They plan to kick this off with a test fleet of driverless taxis in Silicon Valley beginning in 2019, and releasing these robo-taxis for public use at the start of the next year. From 2020-2025, Daimler-Bosche plans “large-scale commercial production” of their level 4 and 5 AVs.

Mercedes-Benz Director of Automated Driving, Michael Hafner said, “We are getting close to autonomous driving faster than many suspect.”

#3 – Aptiv

AV Release Date: by 2019
Initial Purpose: Robot Taxis
Partners: Lyft and BMW

Not long ago Aptiv was known as Delphi Automotive, so you have to do your research on both names to learn exactly where this business is and how they got there. Don’t worry, we did that for you.

For the second time in this elite countdown we bring up a young, yet popular name in the autonomous industry, nuTonomy. Aptiv didn’t feel like sharing this goldmine of experts, so in 2017 they made an offer. The fact that Aptiv paid $450 million for nuTonomy, shows the startup born in 2013 is doing quite well in this competitive field.

It’s been said that nuTonomy’s self-driving technology is the best, just after Waymo’s. Hopefully Aptiv has found a way to make it even better.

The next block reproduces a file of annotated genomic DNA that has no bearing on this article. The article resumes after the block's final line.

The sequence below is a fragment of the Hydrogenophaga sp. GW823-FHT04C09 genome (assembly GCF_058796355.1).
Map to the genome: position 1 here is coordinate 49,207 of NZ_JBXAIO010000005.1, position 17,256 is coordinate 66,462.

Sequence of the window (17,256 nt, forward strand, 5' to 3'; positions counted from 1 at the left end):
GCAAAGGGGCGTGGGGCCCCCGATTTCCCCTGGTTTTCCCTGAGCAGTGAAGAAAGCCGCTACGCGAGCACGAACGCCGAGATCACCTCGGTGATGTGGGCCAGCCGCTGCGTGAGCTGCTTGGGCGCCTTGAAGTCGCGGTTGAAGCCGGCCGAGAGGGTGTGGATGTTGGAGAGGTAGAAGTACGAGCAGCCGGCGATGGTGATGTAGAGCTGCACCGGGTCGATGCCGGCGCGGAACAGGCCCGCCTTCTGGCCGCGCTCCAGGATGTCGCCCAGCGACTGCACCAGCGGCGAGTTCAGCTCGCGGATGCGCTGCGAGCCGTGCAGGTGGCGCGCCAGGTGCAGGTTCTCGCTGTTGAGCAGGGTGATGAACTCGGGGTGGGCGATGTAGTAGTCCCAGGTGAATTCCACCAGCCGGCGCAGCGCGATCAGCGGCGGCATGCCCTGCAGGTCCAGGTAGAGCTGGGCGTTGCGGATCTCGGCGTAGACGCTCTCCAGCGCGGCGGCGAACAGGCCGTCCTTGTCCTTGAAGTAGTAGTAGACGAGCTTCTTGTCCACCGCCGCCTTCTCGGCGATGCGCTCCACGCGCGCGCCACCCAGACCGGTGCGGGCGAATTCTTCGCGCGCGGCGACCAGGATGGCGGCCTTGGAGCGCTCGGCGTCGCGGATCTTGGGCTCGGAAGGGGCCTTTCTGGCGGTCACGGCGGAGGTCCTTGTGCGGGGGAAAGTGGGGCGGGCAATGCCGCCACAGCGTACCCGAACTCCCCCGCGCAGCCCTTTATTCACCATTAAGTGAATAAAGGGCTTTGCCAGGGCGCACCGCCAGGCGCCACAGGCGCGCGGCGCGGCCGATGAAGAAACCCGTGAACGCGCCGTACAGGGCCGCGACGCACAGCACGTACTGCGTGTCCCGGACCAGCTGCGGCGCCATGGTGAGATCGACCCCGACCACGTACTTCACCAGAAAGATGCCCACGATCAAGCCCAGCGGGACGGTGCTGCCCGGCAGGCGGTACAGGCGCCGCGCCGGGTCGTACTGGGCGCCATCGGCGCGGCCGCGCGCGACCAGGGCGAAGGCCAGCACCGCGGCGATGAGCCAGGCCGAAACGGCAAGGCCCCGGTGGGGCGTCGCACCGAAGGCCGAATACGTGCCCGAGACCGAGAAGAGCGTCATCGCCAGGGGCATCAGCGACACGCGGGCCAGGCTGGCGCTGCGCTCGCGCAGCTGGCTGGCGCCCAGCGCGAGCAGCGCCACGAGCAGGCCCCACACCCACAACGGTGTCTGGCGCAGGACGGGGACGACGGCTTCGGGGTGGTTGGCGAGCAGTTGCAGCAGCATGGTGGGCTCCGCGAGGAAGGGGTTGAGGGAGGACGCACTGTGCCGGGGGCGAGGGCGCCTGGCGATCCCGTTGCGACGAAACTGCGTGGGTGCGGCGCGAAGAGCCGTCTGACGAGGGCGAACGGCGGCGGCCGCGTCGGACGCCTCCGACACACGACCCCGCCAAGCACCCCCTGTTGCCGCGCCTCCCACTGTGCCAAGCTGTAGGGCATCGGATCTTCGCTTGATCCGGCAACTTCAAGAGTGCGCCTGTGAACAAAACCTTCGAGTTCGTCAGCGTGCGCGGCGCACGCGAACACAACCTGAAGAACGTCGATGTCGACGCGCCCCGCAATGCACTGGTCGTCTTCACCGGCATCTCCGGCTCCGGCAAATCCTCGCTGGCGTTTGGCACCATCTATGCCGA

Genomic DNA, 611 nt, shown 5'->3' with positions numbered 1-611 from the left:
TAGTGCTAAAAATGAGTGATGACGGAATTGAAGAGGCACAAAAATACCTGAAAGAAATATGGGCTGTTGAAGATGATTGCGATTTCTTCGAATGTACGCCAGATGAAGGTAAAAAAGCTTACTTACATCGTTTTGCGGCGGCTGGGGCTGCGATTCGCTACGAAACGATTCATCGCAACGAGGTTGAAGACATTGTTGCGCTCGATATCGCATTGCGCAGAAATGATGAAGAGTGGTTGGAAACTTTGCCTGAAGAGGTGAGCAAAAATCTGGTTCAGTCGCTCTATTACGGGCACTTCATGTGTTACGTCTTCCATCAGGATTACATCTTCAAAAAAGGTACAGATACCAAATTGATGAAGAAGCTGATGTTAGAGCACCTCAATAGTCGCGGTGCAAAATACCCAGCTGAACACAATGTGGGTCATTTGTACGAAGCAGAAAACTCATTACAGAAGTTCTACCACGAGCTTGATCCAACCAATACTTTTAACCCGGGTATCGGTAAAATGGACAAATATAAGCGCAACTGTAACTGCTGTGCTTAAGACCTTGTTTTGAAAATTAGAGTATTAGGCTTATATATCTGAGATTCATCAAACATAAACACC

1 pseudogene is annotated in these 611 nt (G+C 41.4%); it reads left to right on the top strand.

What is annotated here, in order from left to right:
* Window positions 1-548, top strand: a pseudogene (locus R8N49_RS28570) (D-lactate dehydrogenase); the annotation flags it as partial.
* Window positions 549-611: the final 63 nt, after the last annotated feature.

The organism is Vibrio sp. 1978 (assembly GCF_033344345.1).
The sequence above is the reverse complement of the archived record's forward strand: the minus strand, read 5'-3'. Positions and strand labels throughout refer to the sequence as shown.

Before Aptiv bought nuTonomy, both companies already had self-driving taxis in Singapore being tested since 2016.

However, Aptiv’s biggest advancement in the AV race — quite possibly the biggest to date — was what Aptiv and Lyft accomplished in Vegas earlier this year. In January of 2018 at the biggest tech event of the year, CES, Aptiv had level 4 self-driving BMW 5 series driving people to over 20 locations along the strip via Lyft.

Due to their successful trial run at the convention, in May Aptiv launched 30 AVs to transport people across an even larger Lyft network in Vegas.

Like many businesses, Aptiv will have the first use of their autonomous vehicles be ride-hailing, and Lyft set a goal of the majority of their rides being driverless by 2021 — this makes for a dynamic duo.

Kate Sampson, VP of Risk Solutions at Lyft said, “I think it’s just going to be so much safer that I envision a time down the road where if someone takes out their car keys, you’ll kind of look at them and say, ‘You still drive? Aren’t you using an autonomous car?’ because so many of the accidents are going to be caused by human drivers, not by the robot cars.”

#2 – General Motors

AV Release Date: by 2019
Initial Purpose: Robot Taxis
Partner: Lyft

Most of the leaders in the autonomous vehicle race have partners; GM, an inarguable frontrunner, has purchases . . . and lots of them. Even their one big partnership with Lyft was nearly an acquisition.

Here’s where some of GM’s money went as they made their way to the top:

  • January 2016: GM spent $500 million to buy 9 percent stake in Lyft